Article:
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An Analysis Of Lorraine Hansberry's A Raisin In The Sun

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A Harlem in the Sun: How Lorraine Hansberry and Langston Hughes Synergize Famed Harlem Renaissance poet Langston Hughes no doubt had an extensive reach to the African American community at that time. However, his influence can also be traced to other writers. Lorraine Hansberry was one such writer who used a line from Hughes’ poem “Harlem (Dream Deferred)” to center her play around. She even had the poem as a preface to her tale of the Younger family just trying to make life better during the time of segregation. Within this play, A Raisin in the Sun, Hansberry seamlessly applied Hughes’ concept of deferred dreams to demonstrate the struggle of the typical African American family through her title choice and the symbolism within the characters of Mama, Walter, and Beneatha.…show more content…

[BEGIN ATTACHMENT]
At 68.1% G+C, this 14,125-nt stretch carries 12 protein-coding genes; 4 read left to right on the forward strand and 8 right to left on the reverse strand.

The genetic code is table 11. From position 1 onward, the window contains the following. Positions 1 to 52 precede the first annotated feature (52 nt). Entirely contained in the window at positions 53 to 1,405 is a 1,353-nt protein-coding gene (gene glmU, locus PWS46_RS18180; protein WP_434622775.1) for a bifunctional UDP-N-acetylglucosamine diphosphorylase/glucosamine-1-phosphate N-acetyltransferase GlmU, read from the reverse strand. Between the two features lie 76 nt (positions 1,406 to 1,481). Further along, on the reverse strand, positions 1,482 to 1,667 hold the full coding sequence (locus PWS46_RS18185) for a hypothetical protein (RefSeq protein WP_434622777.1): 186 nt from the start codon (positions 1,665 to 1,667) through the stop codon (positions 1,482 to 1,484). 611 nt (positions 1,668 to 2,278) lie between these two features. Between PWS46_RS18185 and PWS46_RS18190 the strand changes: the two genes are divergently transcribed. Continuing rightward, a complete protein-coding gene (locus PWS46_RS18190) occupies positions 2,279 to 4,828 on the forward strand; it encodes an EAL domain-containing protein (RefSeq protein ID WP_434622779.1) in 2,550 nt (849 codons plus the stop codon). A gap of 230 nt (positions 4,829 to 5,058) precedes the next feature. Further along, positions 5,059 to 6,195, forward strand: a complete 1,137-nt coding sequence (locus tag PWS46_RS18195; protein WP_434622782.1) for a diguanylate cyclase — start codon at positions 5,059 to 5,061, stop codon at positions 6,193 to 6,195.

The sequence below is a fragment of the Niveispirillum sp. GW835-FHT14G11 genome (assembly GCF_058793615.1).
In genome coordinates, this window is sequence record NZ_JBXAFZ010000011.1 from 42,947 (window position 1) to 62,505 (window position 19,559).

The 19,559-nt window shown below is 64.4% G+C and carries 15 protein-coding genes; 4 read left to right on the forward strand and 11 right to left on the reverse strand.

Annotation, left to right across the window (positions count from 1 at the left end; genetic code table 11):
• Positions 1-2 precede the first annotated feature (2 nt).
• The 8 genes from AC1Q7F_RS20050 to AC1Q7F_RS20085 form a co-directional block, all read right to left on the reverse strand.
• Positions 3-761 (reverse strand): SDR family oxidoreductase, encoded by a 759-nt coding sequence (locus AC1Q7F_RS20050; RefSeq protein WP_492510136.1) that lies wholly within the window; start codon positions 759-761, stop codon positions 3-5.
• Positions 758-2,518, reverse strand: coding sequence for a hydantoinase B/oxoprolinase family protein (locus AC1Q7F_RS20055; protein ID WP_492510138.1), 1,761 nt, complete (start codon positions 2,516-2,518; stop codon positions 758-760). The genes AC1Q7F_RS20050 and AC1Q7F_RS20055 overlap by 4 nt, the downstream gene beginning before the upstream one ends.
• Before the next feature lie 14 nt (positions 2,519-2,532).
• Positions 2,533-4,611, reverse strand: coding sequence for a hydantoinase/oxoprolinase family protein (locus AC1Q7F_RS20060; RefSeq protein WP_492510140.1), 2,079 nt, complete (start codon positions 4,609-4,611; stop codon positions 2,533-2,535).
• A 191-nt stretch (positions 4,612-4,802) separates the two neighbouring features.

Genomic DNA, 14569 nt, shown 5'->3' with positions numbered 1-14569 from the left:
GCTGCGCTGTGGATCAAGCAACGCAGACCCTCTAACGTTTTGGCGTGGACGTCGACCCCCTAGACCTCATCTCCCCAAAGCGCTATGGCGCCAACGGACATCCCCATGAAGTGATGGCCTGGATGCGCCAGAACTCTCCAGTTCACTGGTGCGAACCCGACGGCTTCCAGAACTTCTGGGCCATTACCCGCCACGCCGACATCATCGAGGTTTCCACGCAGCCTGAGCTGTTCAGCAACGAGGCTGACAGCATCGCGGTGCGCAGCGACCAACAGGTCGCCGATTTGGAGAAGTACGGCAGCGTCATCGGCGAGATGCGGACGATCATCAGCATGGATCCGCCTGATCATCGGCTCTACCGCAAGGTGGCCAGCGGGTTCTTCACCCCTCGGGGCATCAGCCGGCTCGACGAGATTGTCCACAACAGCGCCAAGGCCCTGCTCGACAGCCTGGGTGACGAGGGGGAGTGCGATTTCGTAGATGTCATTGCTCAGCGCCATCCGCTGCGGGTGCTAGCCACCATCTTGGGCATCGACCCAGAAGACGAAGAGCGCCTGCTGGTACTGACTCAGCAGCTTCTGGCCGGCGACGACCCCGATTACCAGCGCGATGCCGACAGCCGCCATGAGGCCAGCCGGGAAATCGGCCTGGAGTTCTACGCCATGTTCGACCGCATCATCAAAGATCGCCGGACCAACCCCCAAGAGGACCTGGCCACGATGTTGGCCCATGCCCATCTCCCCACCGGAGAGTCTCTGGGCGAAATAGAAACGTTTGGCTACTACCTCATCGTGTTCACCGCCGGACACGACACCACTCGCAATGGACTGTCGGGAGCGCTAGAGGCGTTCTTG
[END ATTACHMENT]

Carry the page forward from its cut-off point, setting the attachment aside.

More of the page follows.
It would seem befitting to choose “Harlem” to be the basis for Hansberry’s play since the whole theme is about personal aspirations being put on hold. This theme of dreams ended up applying to all the main characters appropriately because everyone had unique desires yet they were all affected by the same situation of segregation. Hughes himself wrote “Harlem” to express “some simple yet unattainable satisfaction in life…” (Davis). Arthur Davis, an English professor at Howard University, meant to explain that the universal struggle African Americans were facing at that time could collectively be understood and expressed through written form. Thus, Hansberry’s choice of using “Harlem” was a perfect selection to set the stage for her work. The two pieces could relate to each other and the public would be able to
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